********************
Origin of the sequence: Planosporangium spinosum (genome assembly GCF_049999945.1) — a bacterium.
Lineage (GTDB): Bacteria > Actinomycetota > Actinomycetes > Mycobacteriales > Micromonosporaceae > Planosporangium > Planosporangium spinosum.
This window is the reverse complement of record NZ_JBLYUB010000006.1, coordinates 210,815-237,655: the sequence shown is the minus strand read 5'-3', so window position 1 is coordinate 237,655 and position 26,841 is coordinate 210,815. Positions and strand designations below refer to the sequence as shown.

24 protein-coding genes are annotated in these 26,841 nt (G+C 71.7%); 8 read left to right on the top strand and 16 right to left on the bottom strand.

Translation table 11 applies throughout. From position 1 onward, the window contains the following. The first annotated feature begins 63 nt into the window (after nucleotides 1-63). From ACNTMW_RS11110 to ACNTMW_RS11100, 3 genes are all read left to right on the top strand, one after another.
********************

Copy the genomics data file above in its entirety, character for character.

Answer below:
Origin of the sequence: Planosporangium spinosum (genome assembly GCF_049999945.1) — a bacterium.
Lineage (GTDB): Bacteria > Actinomycetota > Actinomycetes > Mycobacteriales > Micromonosporaceae > Planosporangium > Planosporangium spinosum.
This window is the reverse complement of record NZ_JBLYUB010000006.1, coordinates 210,815-237,655: the sequence shown is the minus strand read 5'-3', so window position 1 is coordinate 237,655 and position 26,841 is coordinate 210,815. Positions and strand designations below refer to the sequence as shown.

24 protein-coding genes are annotated in these 26,841 nt (G+C 71.7%); 8 read left to right on the top strand and 16 right to left on the bottom strand.

Translation table 11 applies throughout. From position 1 onward, the window contains the following. The first annotated feature begins 63 nt into the window (after nucleotides 1-63). From ACNTMW_RS11110 to ACNTMW_RS11100, 3 genes are all read left to right on the top strand, one after another.